“I have been an observer and commentator of council for many years,” Mr Ziegelersaid.

“Now it is my turn to be a contributor. I am not going into this with any platform.

“I look at people like Jack Daffy, Jimmy Leahy, Frank McCarthy andBill O’Sullivan.

“They never went in with just one issue in mind, they went onto council to work for the people of Warrnambool.

“I think I bring problem solving skills that I have put to use everyday in a professional capacity for the last 40 years.

“I don’t need the kudos. It’s my time to contribute and put something back.”

Mr Ziegelerwas born atCaulfield and moved to Warrnambool when he was eight.

He is a occupational therapist and prosthetist-orthotist, plying his trade across the region.

A father-of-five, Mr Ziegelerhas been heavily involved in community groups over many years.

He has been an important member of the arts community, contributing in many fields.

Controversyhas followed the current group of Warrnambool City councilors with some public clashes.

Mr Ziegelersaid he would be looking forward, not back.

“Regardless of what people think, everyone of those people on council deserve thanks for their contribution,” Mr Ziegelersaid.

Mr Ziegelersaid he wants to see Warrnambool remain as a great place to live.

He said ensuring that happens will take hard work, with councilors to be key contributors.

“There are some pivotal things happening in our community at the moment,” Mr Ziegelersaid.

“There are challenges withDeakin University andthe dairy industry.

“We also have huge tracks of new housinggetting built and the people who will live in those houses need to be employed.”

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Close attention needed to solve rural crime

by admin on September 20th, 2019

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Rural crime statistics show the days of being able to trust everyone in country areas have gone, sadly.
苏州美甲美睫培训学校

From thefts of firearms,stockand equipment totrespasssing byillegal hunters, these offences are emerging as a significant problem for the agricultural industry.

It is happening out west, but it is also happening in close proximity to ourcities and towns in the Central West,as recent break-ins show.

It is a problem severe enough for the government to launch an inquiry earlier this year.

In forums organised and promoted by the NSW Farmers’ Association, the review heard from hundreds of farmers across the state about increasing concerns regardingrural crime.

Key problems identified by members included resources and capabilities of police to respond to crime, the penalties associated with the crime, and the infrequency with which strong penalties were handed down to offenders.

With those reports in mind, the peak body has formulated new policy calling on the NSW government to take a number of actions to try to curb rural crime.

The association passed a motion calling for the government to provide additional funding and staffing for rural police stations, particularly so they can attend the out-of-hours calls that are inevitably associated with crime on farms.

It has also called for a minimum mandatory fine of $5500 for trespass.

It would be bad enough to have strangers running amok in a place of business, which is what a farm is.

But what is worse is people trespassing and hunting on the properties that are home to farming families.

People need to be able to feel safe on their properties and go about in peace to make their living from the land.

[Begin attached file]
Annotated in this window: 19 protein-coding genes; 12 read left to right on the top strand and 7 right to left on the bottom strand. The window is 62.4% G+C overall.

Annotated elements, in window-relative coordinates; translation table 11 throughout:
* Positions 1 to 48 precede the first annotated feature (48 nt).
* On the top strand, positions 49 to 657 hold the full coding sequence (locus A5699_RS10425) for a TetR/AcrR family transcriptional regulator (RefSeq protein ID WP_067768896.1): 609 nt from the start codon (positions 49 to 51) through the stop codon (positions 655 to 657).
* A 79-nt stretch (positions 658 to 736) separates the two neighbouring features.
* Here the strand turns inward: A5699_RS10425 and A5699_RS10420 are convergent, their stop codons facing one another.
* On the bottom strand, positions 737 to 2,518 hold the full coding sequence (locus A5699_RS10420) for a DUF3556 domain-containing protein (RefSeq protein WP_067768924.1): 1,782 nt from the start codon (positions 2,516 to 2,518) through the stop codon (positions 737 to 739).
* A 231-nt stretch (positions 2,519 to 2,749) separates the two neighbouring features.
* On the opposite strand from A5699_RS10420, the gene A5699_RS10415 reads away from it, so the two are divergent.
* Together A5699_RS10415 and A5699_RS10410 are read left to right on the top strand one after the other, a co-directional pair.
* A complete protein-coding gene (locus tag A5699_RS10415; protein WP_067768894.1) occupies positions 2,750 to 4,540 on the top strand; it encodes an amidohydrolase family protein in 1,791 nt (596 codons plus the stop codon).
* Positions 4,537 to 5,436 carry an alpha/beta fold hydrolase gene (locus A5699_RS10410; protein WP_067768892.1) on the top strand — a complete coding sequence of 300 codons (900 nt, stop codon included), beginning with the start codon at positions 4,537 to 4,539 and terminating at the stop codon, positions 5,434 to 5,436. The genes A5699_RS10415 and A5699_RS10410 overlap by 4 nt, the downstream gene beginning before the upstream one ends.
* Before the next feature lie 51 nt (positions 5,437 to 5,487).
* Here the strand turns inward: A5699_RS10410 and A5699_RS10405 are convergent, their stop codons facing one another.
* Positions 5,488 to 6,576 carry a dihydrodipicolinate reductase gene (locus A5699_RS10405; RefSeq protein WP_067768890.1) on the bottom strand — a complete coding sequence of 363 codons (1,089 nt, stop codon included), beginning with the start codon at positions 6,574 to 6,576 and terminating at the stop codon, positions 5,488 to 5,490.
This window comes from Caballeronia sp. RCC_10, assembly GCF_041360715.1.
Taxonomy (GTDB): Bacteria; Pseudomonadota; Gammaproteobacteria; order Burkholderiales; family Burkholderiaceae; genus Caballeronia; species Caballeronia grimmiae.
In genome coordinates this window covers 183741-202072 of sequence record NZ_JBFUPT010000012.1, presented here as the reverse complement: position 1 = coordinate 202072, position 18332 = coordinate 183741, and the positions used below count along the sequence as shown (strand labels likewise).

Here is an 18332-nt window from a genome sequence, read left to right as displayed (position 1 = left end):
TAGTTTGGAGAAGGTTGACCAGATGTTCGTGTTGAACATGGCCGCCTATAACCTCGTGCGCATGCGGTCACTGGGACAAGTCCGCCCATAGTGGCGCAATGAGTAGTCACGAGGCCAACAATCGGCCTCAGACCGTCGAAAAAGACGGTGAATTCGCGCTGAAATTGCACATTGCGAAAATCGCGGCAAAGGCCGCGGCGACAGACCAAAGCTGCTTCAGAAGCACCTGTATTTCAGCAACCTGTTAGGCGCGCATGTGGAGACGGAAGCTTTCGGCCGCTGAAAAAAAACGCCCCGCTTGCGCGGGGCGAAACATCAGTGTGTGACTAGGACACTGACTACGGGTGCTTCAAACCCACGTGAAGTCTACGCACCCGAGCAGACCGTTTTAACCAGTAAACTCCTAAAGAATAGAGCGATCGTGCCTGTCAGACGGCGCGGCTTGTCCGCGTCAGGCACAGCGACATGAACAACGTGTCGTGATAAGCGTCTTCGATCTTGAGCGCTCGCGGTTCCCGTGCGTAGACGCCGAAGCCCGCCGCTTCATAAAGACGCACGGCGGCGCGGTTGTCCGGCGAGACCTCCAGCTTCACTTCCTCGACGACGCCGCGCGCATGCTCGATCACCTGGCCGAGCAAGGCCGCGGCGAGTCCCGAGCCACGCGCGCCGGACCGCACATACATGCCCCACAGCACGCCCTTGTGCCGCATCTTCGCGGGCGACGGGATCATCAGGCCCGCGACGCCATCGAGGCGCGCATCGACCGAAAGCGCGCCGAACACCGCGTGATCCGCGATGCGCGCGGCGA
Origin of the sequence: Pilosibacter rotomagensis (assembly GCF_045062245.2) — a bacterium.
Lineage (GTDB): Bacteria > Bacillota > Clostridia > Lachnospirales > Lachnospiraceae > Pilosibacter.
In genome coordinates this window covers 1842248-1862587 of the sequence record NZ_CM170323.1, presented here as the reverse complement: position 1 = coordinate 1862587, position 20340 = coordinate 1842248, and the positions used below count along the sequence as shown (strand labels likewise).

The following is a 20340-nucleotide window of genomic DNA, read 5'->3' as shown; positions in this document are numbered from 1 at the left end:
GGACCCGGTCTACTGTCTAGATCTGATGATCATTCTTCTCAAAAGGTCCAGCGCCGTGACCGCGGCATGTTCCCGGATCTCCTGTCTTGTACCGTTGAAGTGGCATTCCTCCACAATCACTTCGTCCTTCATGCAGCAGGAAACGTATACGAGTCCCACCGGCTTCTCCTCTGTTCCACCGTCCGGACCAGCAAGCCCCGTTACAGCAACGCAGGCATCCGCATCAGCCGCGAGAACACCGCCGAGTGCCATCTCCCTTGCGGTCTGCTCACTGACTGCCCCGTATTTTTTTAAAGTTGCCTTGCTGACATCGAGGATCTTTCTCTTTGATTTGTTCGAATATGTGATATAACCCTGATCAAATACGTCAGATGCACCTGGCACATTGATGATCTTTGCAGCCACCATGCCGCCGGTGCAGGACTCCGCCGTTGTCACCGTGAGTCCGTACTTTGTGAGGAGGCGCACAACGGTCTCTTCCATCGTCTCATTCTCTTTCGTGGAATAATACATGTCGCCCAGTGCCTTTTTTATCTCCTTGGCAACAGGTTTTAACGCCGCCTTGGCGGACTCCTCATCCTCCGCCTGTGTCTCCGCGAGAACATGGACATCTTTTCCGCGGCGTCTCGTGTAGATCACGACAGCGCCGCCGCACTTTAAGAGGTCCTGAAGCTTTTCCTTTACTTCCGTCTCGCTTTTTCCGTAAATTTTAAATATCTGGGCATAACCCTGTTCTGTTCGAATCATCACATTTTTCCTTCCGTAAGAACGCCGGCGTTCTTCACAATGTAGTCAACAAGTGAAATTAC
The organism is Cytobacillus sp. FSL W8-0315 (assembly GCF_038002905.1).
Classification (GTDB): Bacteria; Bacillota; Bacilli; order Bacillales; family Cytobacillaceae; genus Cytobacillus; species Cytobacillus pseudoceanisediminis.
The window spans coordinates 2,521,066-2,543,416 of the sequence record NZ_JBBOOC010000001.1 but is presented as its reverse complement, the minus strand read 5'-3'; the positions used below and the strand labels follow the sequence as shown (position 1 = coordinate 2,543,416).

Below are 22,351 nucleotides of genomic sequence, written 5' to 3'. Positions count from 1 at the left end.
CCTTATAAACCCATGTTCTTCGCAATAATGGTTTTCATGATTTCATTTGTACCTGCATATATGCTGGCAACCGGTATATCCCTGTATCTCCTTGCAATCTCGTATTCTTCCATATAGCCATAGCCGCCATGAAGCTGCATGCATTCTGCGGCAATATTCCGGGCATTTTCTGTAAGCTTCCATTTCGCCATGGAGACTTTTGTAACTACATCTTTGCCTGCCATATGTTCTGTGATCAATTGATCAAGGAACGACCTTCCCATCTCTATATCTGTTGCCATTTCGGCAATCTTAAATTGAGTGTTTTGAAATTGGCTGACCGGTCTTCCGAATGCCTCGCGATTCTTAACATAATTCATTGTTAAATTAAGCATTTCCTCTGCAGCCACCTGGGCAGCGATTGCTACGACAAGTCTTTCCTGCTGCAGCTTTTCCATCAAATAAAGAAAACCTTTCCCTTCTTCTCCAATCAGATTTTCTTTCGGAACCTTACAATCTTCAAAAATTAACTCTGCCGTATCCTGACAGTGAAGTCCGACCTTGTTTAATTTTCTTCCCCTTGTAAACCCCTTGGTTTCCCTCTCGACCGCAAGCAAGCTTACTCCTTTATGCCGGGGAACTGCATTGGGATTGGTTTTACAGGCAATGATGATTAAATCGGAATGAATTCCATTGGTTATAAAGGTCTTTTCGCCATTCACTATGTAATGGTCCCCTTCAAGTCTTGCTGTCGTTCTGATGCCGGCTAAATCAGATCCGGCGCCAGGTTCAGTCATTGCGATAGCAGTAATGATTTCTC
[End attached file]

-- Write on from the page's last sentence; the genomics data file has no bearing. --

Police are working hard on this and have made some good breakthroughs, but to have more officers out and about could only help act as a deterrent.

More personnel deployed may also lead to more cases solved.

And tougher penalties have value has a specific deterrent to the people caught, as well as a general deterrent to others in the community.

It’s also something to which we can all make a contribution – keep an eye out for anything unusual, report offences and lock up your property.

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More severe weather for Wimmera

by admin on September 20th, 2019

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FILE PICWIMMERA is set for another windy day,the Bureau of Meteorology renewed a severe weather warning for the region.
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The bureau report said Wimmera residents couldexpect strong and damaging winds throughout the day.

The reportsaid acold front south of the bight will move rapidly eastwards on Tuesday, crossing Victoria on Tuesday night and early Wednesday morning.

North to northwesterly winds will strengthen ahead of the front late Tuesday afternoon and evening.

Damaging winds averaging 50 to 60 kilometres an hourwith peak gusts of 90 kilometres an hour are forecast to develop on Monday afternoon across the Wimmera.

They will reach the south-west, central and north-central forecast districts and contract eastwards across parts of the north-east, west, south Gippsland and east Gippsland forecast districts into the evening.

Wind gusts of about 110 kilometres an hourare possible inalpine areas.

The bureau issued a warning to sheep graziers across theMallee and Wimmera.

It warned sheep graziers that cold temperatures, rain and showers and strong north-westerly winds could hit on Monday, particularly during the afternoon and evening.

There is a risk of losses of lambs and sheep exposed to these conditions.

The State Emergency Service advisedpeople to move vehicles under cover or away from trees, secure or put away loose items around the house, yard and balcony, and keep clear of fallen power lines.

People who need help in floods or storms should call their service unit on132 500.